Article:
11 Suez Canal Facts You Might Not Know
Since its inauguration in 1869, Suez Canal has served as a super-efficient trade route connecting the Mediterranean Sea and the Red Sea. In this article, we try to explore some less-known facts about the Suez Canal that will leave you in awe of this architectural wonder.
But before we dive right in (pun intended), let’s get the basics out of the way.
What is the Suez Canal?
The Suez Canal is a waterway that connects the Atlantic Ocean to the Indian Ocean through the Mediterranean and Red Sea respectively. As a result, the Suez Canal provides a shortcut when travelling between Europe and Asia by sea route.
Suez Canal Map.
Prior to the canal being built, ships would circumnavigate Africa to connect goods between Asia and Europe. The construction of the canal cut down the travel time and the costs involved by a huge margin gaining widespread popularity. A typical journey between the Middle East and Europe would add 5000 nautical miles or about 9000 kilometres when going around the Cape of Good Hope.
Over the years, the number of vessels transiting the Suez Canal has increased manifold with the largest traffic in a year registered in 2022 at (23000+) raking in $7.9 billion for the Egyptian government.
Who built the Suez Canal?
The Suez Canal was built as a joint enterprise between the French and the Ottoman Empire. Ferdinand de Lesseps, a French diplomat, put the plan into motion in 1854 by using his good relationship with Sa’id Pasha, the viceroy of the Ottoman Empire for Egypt and Sudan.
After about four years of preparation, Ferdinand de Lesseps formed the Suez Canal Company in 1858. The construction began in 1859 and took ten years to complete. The canal, at first, was dug by hand and is estimated to have employed over 1.5 million people over the course of its construction. The canal officially opened in August 1869 and has been in operation since.
Opening of the Suez Canal on November 17, 1869. Woodcut engraving, published in 1880.
In addition to the canal, several towns were also established to house employees and provide port-related facilities throughout the canal. This includes Port Said and Port Fuad at the canal north and Ismailia around the middle and Port Twefik at the canal south.
Eye-opening facts about the Suez Canal
Fact #1: The history of the Suez Canal goes back 40 centuries.
Egypt has been the centre of many large-scale experiments throughout history. As early as 1850 B.C., the Egyptian Pharaoh Senusret III may have built the first canal joining the Nile River to the Red Sea.
This canal went east-west from the Red Sea to the Nile River. Thus, any ships travelling between the Mediterranean and Red Sea would have to travel through the desert to the Nile to go to the Mediterranean.
Canal of the Pharaohs joining the Red Sea to the Nile River – – – by Annie brocolie (original), CC BY-SA 2.5 , via Wikimedia Commons
The Pharaoh Necho II as well as the Persian Conqueror Darius are said to have started and abandoned work on a similar project. Popular historical figures such as Cleopatra may have used the Canal of the Pharaohs as a waterway through the desert.
Fact #2: Napoleon Bonaparte wanted to build the Suez Canal
Upon the conquest of Egypt in 1798, Napoleon Bonaparte considered the idea of joining the Mediterranean and the Red Sea through a canal. This was after his engineers discovered the drawings of an ancient canal.
However, the surveyors came back with the fact that there was a significant height difference between the Red Sea and the Mediterranean Sea and any attempt to join the two through the Isthmus of Suez could result in a disastrous flooding of Egypt.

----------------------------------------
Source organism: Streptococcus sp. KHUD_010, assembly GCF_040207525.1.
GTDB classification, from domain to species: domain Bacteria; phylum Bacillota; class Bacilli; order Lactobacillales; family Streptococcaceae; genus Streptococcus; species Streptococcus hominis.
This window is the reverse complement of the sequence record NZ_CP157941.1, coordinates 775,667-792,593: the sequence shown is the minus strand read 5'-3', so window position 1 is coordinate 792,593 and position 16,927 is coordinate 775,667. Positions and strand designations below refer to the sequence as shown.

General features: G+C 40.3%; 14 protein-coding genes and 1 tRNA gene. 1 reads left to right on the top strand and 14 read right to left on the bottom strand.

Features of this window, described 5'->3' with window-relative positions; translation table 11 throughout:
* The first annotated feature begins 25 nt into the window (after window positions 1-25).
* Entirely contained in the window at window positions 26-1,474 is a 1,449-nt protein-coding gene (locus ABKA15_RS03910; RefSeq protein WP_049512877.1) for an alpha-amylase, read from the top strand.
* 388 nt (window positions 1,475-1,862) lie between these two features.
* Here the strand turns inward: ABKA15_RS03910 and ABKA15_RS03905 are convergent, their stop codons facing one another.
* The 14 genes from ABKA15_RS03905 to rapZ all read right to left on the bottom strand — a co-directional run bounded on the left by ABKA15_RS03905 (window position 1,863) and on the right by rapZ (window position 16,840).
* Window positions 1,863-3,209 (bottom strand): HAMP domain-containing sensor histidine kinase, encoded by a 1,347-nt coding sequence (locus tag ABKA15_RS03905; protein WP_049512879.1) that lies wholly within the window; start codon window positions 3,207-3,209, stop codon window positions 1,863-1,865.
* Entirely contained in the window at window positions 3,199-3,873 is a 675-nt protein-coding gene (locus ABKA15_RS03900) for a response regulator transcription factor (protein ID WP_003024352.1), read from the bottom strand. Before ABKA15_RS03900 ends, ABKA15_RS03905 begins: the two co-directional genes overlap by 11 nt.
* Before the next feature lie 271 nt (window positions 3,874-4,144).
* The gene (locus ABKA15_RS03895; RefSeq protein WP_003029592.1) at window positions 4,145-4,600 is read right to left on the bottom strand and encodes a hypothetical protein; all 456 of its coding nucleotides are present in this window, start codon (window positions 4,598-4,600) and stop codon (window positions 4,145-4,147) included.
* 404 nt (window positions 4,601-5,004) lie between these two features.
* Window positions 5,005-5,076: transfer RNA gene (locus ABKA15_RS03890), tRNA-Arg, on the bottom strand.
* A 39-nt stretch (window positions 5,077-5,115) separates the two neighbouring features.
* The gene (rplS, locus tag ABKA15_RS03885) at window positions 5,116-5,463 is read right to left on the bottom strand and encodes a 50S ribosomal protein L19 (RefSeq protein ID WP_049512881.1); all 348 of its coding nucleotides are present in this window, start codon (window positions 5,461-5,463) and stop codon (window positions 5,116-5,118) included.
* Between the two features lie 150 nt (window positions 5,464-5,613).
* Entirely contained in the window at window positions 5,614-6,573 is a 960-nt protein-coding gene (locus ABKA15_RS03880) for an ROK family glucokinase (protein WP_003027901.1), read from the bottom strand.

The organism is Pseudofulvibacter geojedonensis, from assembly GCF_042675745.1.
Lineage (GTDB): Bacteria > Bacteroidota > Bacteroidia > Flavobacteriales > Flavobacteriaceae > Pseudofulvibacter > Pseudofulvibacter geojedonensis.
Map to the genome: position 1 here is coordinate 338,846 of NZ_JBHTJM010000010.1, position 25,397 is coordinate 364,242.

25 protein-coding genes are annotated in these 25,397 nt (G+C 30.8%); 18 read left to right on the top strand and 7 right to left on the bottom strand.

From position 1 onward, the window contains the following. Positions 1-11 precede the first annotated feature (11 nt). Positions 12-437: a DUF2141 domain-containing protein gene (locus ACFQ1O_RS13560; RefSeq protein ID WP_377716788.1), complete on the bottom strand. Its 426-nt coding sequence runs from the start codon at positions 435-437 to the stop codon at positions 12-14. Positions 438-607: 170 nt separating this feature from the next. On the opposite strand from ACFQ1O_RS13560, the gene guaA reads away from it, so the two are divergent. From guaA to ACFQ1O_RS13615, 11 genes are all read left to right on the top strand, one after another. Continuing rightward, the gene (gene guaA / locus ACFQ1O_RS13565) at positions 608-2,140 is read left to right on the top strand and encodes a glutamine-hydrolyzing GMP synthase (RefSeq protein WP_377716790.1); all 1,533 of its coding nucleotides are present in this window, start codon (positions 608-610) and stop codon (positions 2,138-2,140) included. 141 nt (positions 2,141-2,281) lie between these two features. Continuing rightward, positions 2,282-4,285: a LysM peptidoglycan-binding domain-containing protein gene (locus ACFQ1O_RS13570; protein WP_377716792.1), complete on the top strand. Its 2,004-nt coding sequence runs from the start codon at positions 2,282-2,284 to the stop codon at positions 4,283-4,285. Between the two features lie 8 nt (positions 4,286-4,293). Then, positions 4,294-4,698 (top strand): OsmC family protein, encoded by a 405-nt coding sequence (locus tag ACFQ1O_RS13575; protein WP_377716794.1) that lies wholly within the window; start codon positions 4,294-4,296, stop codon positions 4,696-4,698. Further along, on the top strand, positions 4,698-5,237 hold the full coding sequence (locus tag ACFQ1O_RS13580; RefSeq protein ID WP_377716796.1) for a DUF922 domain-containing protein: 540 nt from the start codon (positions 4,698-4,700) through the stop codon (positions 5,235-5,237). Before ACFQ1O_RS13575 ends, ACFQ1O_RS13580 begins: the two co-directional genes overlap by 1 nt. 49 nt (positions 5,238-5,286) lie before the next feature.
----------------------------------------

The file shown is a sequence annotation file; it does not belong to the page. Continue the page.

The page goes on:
These calculations were later revealed to be wrong but at the time, they were sufficient to stop Napoleon from pursuing the idea any further.
Fact #3: First artificial sea-level waterway in the world
The Suez Canal is the first artificially built sea-level waterway at such a monumental scale. When the original canal was first constructed, its length was 164 km with a depth of 8 m.
The workers used hand tools in the excavation of the Suez Canal in the beginning. By the end of its construction, workers had moved more than 75 million cubic metres of land mass.
Vintage engraving from 1878 showing The Suez Canal with Dredges at Work
The canal was constructed using forced labour at first. But after it was banned in 1863, Ferdinand de Lesseps turned to the use of steam-powered machinery to complete the project.
Over the years, further developments have modified the length to 193 km, about 24 m deep and 205 m wide. Each turn is also carefully constructed to at least have a radius of 5000 m.
Fact#4: Massive number of deaths during construction
The project was so massive that at least 30000 workers were working on the Suez Canal at all times. A total of 1.5 million people from different nationalities are said to have worked on its construction.
Such a high concentration of people in a small area with limited access to healthcare and other basic needs contributed to thousands of deaths in the form of epidemics.
Gamal Abdel Nasser, during his nationalization speech, announced that as many as 120,000 workers had died during the construction. One set of records shows that the number was close to 3000 while yet another set of records puts the number at less than 1000. But the actual number is most likely to be in the tens of thousands.
Fact #5: The British Government was opposed to Suez Canal Construction
When the idea of Suez Canal was first floated, the British government was opposed. At the time, they were in complete control of sea and overland routes between Europe and Asia and the Suez Canal would challenge that status quo.
Lord Palmerston, who was the British Prime Minister from 1858 to 1865, believed that the canal posed a genuine threat to the economy of Great Britain. He feared that the Empire would lose the India trade the same way as the Venetians did when the European nations undersold Venetian traders despite circumnavigating the Cape of Good Hope.